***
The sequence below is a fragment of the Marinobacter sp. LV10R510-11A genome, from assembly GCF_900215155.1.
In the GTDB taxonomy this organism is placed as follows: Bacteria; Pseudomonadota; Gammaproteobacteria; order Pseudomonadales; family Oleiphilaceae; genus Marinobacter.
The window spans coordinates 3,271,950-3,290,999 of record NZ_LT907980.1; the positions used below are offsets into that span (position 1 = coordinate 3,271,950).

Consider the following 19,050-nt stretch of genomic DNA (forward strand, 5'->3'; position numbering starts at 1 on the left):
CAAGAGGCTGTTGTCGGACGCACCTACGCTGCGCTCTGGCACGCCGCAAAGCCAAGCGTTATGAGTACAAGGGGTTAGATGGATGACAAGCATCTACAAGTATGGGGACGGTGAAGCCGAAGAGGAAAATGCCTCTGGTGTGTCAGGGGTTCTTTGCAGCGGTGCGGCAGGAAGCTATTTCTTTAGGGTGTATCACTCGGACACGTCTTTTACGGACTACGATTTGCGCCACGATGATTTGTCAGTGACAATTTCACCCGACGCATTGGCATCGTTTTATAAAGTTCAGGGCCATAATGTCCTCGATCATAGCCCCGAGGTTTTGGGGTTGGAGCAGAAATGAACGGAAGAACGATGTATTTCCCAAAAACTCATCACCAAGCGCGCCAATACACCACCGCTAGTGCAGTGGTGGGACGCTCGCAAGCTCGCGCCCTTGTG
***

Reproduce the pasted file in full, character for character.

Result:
The sequence below is a fragment of the Marinobacter sp. LV10R510-11A genome, from assembly GCF_900215155.1.
In the GTDB taxonomy this organism is placed as follows: Bacteria; Pseudomonadota; Gammaproteobacteria; order Pseudomonadales; family Oleiphilaceae; genus Marinobacter.
The window spans coordinates 3,271,950-3,290,999 of record NZ_LT907980.1; the positions used below are offsets into that span (position 1 = coordinate 3,271,950).

Consider the following 19,050-nt stretch of genomic DNA (forward strand, 5'->3'; position numbering starts at 1 on the left):
CAAGAGGCTGTTGTCGGACGCACCTACGCTGCGCTCTGGCACGCCGCAAAGCCAAGCGTTATGAGTACAAGGGGTTAGATGGATGACAAGCATCTACAAGTATGGGGACGGTGAAGCCGAAGAGGAAAATGCCTCTGGTGTGTCAGGGGTTCTTTGCAGCGGTGCGGCAGGAAGCTATTTCTTTAGGGTGTATCACTCGGACACGTCTTTTACGGACTACGATTTGCGCCACGATGATTTGTCAGTGACAATTTCACCCGACGCATTGGCATCGTTTTATAAAGTTCAGGGCCATAATGTCCTCGATCATAGCCCCGAGGTTTTGGGGTTGGAGCAGAAATGAACGGAAGAACGATGTATTTCCCAAAAACTCATCACCAAGCGCGCCAATACACCACCGCTAGTGCAGTGGTGGGACGCTCGCAAGCTCGCGCCCTTGTG